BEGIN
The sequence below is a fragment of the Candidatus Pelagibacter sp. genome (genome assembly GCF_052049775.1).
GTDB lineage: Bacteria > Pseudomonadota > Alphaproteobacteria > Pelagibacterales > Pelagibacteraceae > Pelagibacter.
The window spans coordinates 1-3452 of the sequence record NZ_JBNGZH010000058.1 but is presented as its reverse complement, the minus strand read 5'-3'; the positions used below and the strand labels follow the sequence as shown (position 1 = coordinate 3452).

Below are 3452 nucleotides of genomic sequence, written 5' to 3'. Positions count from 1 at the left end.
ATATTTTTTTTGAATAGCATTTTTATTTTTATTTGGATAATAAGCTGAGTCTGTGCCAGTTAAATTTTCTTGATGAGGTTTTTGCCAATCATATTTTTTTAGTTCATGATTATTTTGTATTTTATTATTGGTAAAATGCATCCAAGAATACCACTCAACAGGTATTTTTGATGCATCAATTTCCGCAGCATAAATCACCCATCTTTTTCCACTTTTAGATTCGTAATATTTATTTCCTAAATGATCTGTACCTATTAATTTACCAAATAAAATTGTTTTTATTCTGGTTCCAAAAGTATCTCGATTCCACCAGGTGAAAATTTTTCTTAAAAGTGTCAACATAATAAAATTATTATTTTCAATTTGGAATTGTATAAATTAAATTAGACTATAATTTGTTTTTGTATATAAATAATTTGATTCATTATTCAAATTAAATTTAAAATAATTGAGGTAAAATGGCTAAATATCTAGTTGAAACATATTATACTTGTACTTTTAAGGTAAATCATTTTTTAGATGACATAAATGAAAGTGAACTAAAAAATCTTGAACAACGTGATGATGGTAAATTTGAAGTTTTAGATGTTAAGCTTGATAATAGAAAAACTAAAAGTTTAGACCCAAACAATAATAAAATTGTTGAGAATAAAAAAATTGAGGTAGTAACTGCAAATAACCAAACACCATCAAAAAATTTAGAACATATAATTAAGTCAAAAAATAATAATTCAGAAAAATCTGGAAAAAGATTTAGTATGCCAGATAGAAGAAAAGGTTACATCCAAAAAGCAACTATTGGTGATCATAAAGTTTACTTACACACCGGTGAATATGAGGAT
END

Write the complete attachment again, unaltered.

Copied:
The sequence below is a fragment of the Candidatus Pelagibacter sp. genome (genome assembly GCF_052049775.1).
GTDB lineage: Bacteria > Pseudomonadota > Alphaproteobacteria > Pelagibacterales > Pelagibacteraceae > Pelagibacter.
The window spans coordinates 1-3452 of the sequence record NZ_JBNGZH010000058.1 but is presented as its reverse complement, the minus strand read 5'-3'; the positions used below and the strand labels follow the sequence as shown (position 1 = coordinate 3452).

Below are 3452 nucleotides of genomic sequence, written 5' to 3'. Positions count from 1 at the left end.
ATATTTTTTTTGAATAGCATTTTTATTTTTATTTGGATAATAAGCTGAGTCTGTGCCAGTTAAATTTTCTTGATGAGGTTTTTGCCAATCATATTTTTTTAGTTCATGATTATTTTGTATTTTATTATTGGTAAAATGCATCCAAGAATACCACTCAACAGGTATTTTTGATGCATCAATTTCCGCAGCATAAATCACCCATCTTTTTCCACTTTTAGATTCGTAATATTTATTTCCTAAATGATCTGTACCTATTAATTTACCAAATAAAATTGTTTTTATTCTGGTTCCAAAAGTATCTCGATTCCACCAGGTGAAAATTTTTCTTAAAAGTGTCAACATAATAAAATTATTATTTTCAATTTGGAATTGTATAAATTAAATTAGACTATAATTTGTTTTTGTATATAAATAATTTGATTCATTATTCAAATTAAATTTAAAATAATTGAGGTAAAATGGCTAAATATCTAGTTGAAACATATTATACTTGTACTTTTAAGGTAAATCATTTTTTAGATGACATAAATGAAAGTGAACTAAAAAATCTTGAACAACGTGATGATGGTAAATTTGAAGTTTTAGATGTTAAGCTTGATAATAGAAAAACTAAAAGTTTAGACCCAAACAATAATAAAATTGTTGAGAATAAAAAAATTGAGGTAGTAACTGCAAATAACCAAACACCATCAAAAAATTTAGAACATATAATTAAGTCAAAAAATAATAATTCAGAAAAATCTGGAAAAAGATTTAGTATGCCAGATAGAAGAAAAGGTTACATCCAAAAAGCAACTATTGGTGATCATAAAGTTTACTTACACACCGGTGAATATGAGGAT